What is a licensed insolvency trustee?

The term “trustee” is sometimes perceived negatively because it is often associated with bankruptcy and the idea of losing assets. However, seeking the advice of a trustee before things get tough can greatly alleviate stress and provide access to solutions other than bankruptcy.

Definition and role of a licensed insolvency trustee

According to the Government of Canada, a Licensed Insolvency Trustee (LIT) is defined as:

“A professional whose activities are regulated by the federal government.
They provide advice and services to individuals and businesses experiencing debt problems.
The LIT helps people make informed choices to resolve their debt issues.”1

Therefore, a licensed insolvency trustee is a finance specialist, and some firms, like ours, have also developed an expertise in personal finance.

A trustee at Jean Fortin & Associés can not only advise you on consumer proposals and bankruptcy but also help you explore other alternatives such as:

Alarming debt statistics

Despite all the available resources that exist to help people with financial and debt problems, many fail to seek our help. Did you know that:

  • Nearly 70% of Quebecers carry debt. More than 25% of these individuals experience at least occasional problems in paying them off. For nearly 10% of people, these difficulties are acute, and 2% of those in debt simply cannot manage it.2
  • Canadian households owed an average of $1.79 in credit market debt for every $1 of disposable income in the 4th quarter of 2023, according to Statistics Canada.3
  • The debt service ratio of Canadian households “remains historically high and is expected to increase in the coming quarters,” according to Shelly Kaushik, an economist at BMO Capital Markets.3

Pierre Fortin, president of Jean Fortin, agrees with Ms. Pugliese, associate professor at the Urbanization Culture Society Center of the National Institute for Scientific Research, when she says that “the results suggest that we need to continue to protect Quebecers from certain risks that could lead to unsustainable debt.”2

Anyone experiencing financial difficulties should never be afraid to consult a trustee because, according to the ethics governing their profession, their role is to provide impartial advice on all solutions related to improving and managing your debts. The rest of this article will help you recognize the warning signs indicating that it is time to meet with a licensed insolvency trustee and outline what to expect during the 1st meeting.

When should I consult a trustee?

Identifying the right time to consult a debt specialist is crucial. Be attentive to the early signs of financial difficulties: acting quickly can mitigate the impact on your financial health. Here are some signs to watch for:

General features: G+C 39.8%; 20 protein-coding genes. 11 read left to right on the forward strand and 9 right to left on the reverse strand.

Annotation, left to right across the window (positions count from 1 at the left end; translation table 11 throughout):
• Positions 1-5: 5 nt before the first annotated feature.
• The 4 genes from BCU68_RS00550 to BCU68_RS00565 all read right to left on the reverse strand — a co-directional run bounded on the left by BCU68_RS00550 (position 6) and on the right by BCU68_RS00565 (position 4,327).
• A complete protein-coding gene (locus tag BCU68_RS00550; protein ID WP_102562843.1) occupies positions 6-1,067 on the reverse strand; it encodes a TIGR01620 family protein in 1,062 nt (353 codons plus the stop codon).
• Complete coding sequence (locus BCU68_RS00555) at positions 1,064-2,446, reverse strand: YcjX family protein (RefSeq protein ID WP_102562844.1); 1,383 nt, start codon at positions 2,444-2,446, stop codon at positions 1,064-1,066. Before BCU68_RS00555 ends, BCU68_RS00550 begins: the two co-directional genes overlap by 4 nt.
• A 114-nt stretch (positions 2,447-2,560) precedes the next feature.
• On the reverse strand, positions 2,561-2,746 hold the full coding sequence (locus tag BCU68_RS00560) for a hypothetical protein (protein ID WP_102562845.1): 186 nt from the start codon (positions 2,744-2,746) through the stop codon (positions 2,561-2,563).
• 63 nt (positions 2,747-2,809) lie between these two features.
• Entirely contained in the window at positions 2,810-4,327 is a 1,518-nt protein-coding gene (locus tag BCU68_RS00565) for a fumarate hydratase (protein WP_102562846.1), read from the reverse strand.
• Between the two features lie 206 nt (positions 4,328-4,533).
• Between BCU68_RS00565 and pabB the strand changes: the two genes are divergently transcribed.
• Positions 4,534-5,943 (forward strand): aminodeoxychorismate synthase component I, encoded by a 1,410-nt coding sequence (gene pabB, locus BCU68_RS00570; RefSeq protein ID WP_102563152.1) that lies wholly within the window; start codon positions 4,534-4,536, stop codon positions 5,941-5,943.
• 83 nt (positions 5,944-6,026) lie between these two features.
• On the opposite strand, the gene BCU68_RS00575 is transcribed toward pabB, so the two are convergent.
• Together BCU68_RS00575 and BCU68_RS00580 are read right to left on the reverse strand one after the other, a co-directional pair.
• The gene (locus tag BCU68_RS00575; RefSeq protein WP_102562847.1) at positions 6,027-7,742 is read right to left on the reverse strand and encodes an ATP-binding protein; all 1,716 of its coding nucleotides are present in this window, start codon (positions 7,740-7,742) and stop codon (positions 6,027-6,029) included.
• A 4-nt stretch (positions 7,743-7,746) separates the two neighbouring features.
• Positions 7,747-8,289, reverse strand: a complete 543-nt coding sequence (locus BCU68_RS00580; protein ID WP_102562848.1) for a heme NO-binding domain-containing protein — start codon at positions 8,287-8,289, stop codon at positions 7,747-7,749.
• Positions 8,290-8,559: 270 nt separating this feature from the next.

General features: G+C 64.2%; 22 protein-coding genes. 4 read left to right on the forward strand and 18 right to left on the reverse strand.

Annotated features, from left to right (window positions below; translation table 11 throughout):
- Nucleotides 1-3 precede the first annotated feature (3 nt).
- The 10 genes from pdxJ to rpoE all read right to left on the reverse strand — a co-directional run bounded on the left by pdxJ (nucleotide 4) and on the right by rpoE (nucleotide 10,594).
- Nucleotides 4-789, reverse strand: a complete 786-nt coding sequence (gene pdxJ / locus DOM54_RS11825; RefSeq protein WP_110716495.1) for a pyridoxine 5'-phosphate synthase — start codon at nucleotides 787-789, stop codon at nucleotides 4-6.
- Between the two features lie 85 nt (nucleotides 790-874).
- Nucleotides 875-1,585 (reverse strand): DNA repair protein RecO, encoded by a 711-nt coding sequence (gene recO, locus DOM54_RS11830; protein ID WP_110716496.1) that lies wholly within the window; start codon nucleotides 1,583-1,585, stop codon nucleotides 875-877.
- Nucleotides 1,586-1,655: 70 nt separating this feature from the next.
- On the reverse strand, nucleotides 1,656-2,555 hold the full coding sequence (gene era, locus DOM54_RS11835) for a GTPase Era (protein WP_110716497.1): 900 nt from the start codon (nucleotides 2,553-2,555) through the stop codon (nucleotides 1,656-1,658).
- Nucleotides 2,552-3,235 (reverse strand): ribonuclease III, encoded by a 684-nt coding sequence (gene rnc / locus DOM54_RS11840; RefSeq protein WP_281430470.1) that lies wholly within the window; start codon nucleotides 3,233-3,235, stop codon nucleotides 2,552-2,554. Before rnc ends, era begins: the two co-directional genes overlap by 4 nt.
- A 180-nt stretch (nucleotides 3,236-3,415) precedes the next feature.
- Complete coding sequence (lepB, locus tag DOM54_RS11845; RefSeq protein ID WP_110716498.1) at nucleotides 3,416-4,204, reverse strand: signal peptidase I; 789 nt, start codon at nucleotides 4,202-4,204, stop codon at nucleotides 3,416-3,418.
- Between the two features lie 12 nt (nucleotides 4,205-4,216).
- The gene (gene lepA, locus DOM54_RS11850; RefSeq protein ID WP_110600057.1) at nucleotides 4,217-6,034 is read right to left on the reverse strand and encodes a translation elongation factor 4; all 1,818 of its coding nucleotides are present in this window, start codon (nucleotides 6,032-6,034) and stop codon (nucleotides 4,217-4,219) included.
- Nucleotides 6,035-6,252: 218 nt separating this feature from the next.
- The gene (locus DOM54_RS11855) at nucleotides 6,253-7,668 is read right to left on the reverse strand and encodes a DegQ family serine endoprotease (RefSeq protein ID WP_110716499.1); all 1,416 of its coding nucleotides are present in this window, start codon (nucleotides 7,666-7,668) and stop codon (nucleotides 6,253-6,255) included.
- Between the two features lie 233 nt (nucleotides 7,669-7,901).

• Delay in more than one rent/mortgage payment.
  • Difficulty paying the minimum on credit cards.
  • Receiving a letter from a collection agency.
  • Recent refusal of a credit application.
  • Anxiety and the multiplication of conflicts with your spouse/partner.

These signs rarely exist all by themselves. Working with a licensed insolvency trustee will allow you to take control of the situation and, most importantly, prevent it from deteriorating.

Consultations are free and can be held by phone, videoconference, or in person. Everything is strictly confidential.

What does the trustee do during the meeting to help me with my personal finances?

As a personal finance expert, the insolvency professional can, during an initial 60-minute meeting:

Once these3 steps are completed, s/he will share the diagnosis, recommendations, and explain the various debt solutions available to you.

Meeting a trustee to prevent financial problems

If you are not ready to consult us yet, it is possible to obtain a short online analysis by completing the financial health check on our site. In a few minutes, you will get an overview of your situation that can guide you in the right direction.

Getting all the information is the best way to make informed decisions, get answers to all your questions, and be aware of your options. If you believe you are in financial difficulty or in debt, do not wait – make an appointment with a Licensed Insolvency Trustee now.

By Pierre Fortin
Jean Fortin & Associés
Personal Finance Advisor
Licensed Insolvency Trustee

 

1 Translation of: Gouvernement du Canada, 2016, «Qu’est-ce qu’un syndic autorisé en insolvabilité».
2 Translation of: VENNE, Jean-François, 2024, Journal Le Devoir, «L’endettement des ménages s’alourdit».
3 Translation of: La Presse Canadienne, 2024, Journal La Presse, «Le ratio d’endettement des ménages diminue pour un troisième trimestre de suite».